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 Urdel LaMar Sam Lay

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Urdel LaMar "Sam" Lay

Birth
Death
8 Jun 2005 (aged 79)
Burial
Baker City, Baker County, Oregon, USA
Memorial ID
11186339 View Source

Urdel LaMar "Sam" Lay, 79, a longtime Baker City resident, died June 8, 2005, at St. Elizabeth Care Center.

Visitations will be from 10 a.m. to 1 p.m. Monday at Gray's West & Co.

His funeral will be at 1 p.m. Monday at Gray's West & Co. Pioneer Chapel, 1500 Dewey Ave. Vault interment will be at Mount Hope Cemetery. Orrin Lay will officiate and Bishop Jeffery Daniels will conduct the service. Military rites will be under the auspices of the U.S. Army National Guard. Friends are invited to join the family for a luncheon after the service at The Church of Jesus Christ of Latter-day Saints, 2625 Hughes Lane.

Known to family and friends all of his life as "Sam," he was born on Aug. 10, 1925, in Union County to Urdel Wondel Lay and Mildred Ione Wanker. He grew up on the family ranch at Medical Springs, the oldest of seven children. His ancestry includes Mayflower pilgrims and Mormon pioneers.

Although he officially graduated from Union High School in May of 1944 as class valedictorian, Sam and several of his classmates finished high school in December of 1943 to answer draft calls from the U.S. Army.

While others were graduating with cap and gown in May, Sam was completing training as a mobile radio operator in the 2nd Signal Co., 2nd Infantry Division, and headed for Patton's Army in Europe.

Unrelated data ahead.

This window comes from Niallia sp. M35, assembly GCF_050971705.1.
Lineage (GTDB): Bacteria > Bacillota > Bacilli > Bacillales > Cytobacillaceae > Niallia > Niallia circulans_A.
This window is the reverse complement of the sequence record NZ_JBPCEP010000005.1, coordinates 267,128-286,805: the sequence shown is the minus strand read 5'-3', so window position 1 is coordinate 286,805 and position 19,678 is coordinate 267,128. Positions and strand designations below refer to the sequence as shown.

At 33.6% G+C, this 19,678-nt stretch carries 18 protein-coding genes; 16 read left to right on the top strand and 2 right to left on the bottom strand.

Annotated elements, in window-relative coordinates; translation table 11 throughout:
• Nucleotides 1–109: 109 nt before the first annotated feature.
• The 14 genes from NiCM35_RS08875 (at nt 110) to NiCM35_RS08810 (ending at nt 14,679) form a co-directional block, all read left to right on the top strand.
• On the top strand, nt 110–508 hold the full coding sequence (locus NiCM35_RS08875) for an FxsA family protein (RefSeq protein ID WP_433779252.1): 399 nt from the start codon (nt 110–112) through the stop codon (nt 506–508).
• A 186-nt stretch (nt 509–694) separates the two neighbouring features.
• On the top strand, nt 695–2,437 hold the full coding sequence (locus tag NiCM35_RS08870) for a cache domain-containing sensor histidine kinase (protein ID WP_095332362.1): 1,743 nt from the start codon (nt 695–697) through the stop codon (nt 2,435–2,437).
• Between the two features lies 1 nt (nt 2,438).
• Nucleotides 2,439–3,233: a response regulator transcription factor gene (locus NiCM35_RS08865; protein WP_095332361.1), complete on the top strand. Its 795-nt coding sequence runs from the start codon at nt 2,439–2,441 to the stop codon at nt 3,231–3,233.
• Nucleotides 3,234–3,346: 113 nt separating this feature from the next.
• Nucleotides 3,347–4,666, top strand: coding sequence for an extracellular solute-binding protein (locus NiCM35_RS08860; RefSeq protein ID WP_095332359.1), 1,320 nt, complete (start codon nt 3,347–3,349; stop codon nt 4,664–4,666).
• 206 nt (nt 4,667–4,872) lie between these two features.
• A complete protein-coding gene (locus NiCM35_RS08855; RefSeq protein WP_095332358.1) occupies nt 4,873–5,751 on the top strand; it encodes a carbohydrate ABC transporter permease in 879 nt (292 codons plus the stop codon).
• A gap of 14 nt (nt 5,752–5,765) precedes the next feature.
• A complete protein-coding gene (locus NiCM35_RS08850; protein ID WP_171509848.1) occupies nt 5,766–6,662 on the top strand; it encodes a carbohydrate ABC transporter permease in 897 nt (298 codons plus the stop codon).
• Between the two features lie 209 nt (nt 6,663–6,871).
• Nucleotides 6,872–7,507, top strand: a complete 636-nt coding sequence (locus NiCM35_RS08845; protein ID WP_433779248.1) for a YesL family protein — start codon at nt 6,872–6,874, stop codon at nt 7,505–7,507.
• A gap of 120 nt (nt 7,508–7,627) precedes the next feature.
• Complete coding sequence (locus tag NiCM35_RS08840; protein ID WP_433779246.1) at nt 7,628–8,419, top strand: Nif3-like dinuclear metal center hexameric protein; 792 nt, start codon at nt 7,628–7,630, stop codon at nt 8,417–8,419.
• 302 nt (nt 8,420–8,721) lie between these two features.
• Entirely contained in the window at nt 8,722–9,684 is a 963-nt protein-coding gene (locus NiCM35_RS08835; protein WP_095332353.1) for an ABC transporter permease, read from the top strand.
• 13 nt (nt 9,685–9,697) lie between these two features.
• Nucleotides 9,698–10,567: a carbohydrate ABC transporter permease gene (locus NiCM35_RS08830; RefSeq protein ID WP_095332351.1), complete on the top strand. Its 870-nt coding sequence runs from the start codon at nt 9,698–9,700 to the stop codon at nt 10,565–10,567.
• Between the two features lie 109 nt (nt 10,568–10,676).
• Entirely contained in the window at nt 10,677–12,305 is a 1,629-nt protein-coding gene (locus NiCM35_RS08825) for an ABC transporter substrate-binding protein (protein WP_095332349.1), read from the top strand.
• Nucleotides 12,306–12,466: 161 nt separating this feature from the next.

He served in England, France, Belgium, Germany and Czechoslovakia, earning numerous medals and commendations. After the war, he completed his military service as a radio operations trainer at an Army training center in Texas.

After his discharge, he returned home and married Bonnie Nell Engum on April 6, 1947. Together they raised five children.

He worked for years as a driller and blaster at the Lime Plant in Baker Valley, and later formed a successful partnership with John Osborne. They drilled and blasted for highway and railroad construction contractors and rock crushers in Oregon, Washington, California, Nevada, Arizona and New Mexico.

Sam was a master woodworker. He watched St. Louis Cardinal baseball games and Portland Trail Blazer basketball games whenever he could, and he was an accomplished pitcher for Union High School's championship baseball team. Before the war, he was invited to try out with a professional baseball club in Portland.

He enjoyed Western movies, history and geography.

He was preceded in death by his beloved wife, Bonnie, who died Nov. 9, 1999; and his sister, Gloria Piper of Albany.

Survivors include his siblings, Oriel Galle of Pendleton, Ron Lay of Medical Springs, Charmaine Kohler of McMinnville, Cherin Humphrey of Bellingham, Wash., and Orrin Lay of Medical Springs; his five children, Marla Lay of San Clemente, Calif., LaMar Lay Jr. of Portland, Sam Lay and his wife, Vanessa, of Baker City, Gwen Fuller and her husband, Chris, of Arlington, Va., and Pam Morrison and her husband, Larry, of La Grande; and six grandchildren, Brandy Morrison Fisher, Annie Morrison Valek, Levi and Jordan Morrison and Hillary and Mat Lay.